|Publication number||US4896541 A|
|Application number||US 07/149,475|
|Publication date||Jan 30, 1990|
|Filing date||Jan 28, 1988|
|Priority date||May 21, 1979|
|Publication number||07149475, 149475, US 4896541 A, US 4896541A, US-A-4896541, US4896541 A, US4896541A|
|Original Assignee||Vortran Corporation|
|Export Citation||BiBTeX, EndNote, RefMan|
|Patent Citations (4), Referenced by (28), Classifications (36), Legal Events (7)|
|External Links: USPTO, USPTO Assignment, Espacenet|
This is a continuation of application Ser. No. 570,162 filed Jan. 12, 1984, now U.S. Pat. No. 4,730,500, and a continuation-in-part of application Ser. No. 213,843, filed Dec. 8, 1980, now U.S. Pat. No. 4,453,542 which is a continuation-in-part of application Ser. No. 40,557, filed May 21, 1979, now U.S. Pat. No. 4,240,293, and Ser. No. 109,839, filed Jan. 7, 1980, now U.S. Pat. No. 4,372,169. The disclosures of these applications are incorporated fully herein by reference.
This invention relates to gas flow rate measurement and, more particularly, to a vortex generating mass flowmeter usable over a wide range of flow rates.
There are many different types of flowmeters in use today. One type, which is known as a vortex shedding flowmeter, generates intermittent, unstable vortices with a transversely elongated bluff body positioned in the flow stream passing through an unrestricted fluid line. The frequency of the intermittent vortices or perturbations is a measure of the flow rate through the fluid line, and this frequency is sensed to provide a flow rate reading. The devices are generally limited to liquid flow rate measurement due to the effect of compressibility of the gas on the vortex shedding process. A typical vortex shedding flowmeter is disclosed on Rodely U.S. Pat. No. 3,572,117, issued Mar. 23, 1971.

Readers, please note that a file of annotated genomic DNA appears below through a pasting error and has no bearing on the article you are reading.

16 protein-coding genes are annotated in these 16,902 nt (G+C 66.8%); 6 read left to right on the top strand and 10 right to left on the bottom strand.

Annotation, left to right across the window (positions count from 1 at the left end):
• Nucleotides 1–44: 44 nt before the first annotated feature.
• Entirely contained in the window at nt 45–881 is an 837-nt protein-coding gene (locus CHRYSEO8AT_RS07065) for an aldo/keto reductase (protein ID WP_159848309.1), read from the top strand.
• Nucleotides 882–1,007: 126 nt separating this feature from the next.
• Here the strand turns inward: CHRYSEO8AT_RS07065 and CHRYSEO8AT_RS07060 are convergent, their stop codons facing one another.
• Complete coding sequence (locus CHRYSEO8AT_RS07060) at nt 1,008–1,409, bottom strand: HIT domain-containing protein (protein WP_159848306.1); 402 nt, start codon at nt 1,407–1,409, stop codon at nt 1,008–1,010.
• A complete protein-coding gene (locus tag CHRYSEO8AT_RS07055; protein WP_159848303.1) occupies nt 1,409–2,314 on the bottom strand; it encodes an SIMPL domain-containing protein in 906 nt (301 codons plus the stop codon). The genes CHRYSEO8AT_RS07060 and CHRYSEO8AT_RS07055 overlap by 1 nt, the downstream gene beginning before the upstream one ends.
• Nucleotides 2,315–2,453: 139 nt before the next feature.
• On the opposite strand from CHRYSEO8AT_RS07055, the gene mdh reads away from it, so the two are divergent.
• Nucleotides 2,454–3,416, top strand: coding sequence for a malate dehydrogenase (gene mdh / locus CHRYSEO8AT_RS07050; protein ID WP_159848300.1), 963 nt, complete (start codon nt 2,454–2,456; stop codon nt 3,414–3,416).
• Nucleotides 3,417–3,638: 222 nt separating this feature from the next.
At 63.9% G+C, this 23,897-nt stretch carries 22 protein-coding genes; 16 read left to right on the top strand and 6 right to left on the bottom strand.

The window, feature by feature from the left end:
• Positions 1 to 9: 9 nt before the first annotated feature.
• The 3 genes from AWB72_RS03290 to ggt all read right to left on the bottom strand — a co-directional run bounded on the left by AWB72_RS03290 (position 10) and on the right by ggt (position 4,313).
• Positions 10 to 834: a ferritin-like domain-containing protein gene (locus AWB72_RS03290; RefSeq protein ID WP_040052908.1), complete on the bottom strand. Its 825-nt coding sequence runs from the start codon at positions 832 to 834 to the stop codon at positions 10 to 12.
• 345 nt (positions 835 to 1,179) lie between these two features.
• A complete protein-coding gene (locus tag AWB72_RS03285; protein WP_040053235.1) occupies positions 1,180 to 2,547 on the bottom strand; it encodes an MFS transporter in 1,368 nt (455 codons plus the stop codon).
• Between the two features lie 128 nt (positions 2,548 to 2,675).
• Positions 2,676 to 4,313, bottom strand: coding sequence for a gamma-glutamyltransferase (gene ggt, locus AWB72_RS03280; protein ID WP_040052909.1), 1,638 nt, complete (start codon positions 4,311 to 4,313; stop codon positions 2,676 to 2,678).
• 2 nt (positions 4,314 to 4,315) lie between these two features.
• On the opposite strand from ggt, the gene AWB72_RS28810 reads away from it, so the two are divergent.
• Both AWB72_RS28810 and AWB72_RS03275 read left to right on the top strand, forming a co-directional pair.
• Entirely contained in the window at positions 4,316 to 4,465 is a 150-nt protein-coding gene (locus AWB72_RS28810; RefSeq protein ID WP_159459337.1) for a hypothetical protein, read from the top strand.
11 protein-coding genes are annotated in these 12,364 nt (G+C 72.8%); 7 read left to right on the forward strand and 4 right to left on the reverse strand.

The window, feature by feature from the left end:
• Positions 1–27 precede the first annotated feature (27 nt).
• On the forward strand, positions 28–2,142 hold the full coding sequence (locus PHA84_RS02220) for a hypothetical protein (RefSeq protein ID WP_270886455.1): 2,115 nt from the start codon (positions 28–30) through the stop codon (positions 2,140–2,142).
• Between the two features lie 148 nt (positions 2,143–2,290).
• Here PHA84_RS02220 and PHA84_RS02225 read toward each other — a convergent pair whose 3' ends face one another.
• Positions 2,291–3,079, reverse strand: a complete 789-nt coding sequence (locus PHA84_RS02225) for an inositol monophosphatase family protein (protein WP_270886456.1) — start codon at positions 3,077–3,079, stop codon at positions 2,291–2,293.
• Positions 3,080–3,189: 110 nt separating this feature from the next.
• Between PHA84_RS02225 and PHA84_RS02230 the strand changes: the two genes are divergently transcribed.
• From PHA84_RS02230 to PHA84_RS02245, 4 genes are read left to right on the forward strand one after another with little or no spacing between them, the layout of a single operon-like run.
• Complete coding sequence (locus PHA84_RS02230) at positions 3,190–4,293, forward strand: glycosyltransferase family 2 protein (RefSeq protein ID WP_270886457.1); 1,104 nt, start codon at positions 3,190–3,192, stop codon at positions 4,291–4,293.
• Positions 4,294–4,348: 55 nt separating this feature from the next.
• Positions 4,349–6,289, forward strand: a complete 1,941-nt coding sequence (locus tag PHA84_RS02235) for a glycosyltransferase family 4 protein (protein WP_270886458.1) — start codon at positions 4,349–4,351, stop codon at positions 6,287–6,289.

Another type of flowmeter measures the pressure difference across a calibrated orifice plate. In the case of gas measurement, due to compressibility effects, the mass flow rate is not only dependent upon the pressure difference but also temperature and density variations, and the relationship is nonlinear and highly complex. Thus, the measured pressure difference must be processed further to give a true reading of mass flow rate. These devices generally read gas flow over a limited range due to rapidly increasing pressure difference across the device.
My U.S. Pat. Nos. 4,240,293 and 4,372,169 disclose a flowmeter that utilizes the aerodynamic drag resulting from a bluff body to generate a pressure signal related to flow rate. The flowmeter comprises a flow passage in which a restriction is formed, a bluff body, in the form of one or more discs or truncated cones disposed on one side of the restriction, and a pressure sensor.
According to the invention, one or more rods are employed in the flow passage of the above-described flowmeter as the drag-producing bluff body. Conveniently, the rods can also serve as probes for sensing the pressure in the flow passage. In the preferred embodiment, one rod is radially oriented upstream of the restriction and another rod is radially oriented at an angle to the first rod within the restriction. The rods have hollow interiors connected to a ΔP transducer. The first rod has a chambered end facing upstream.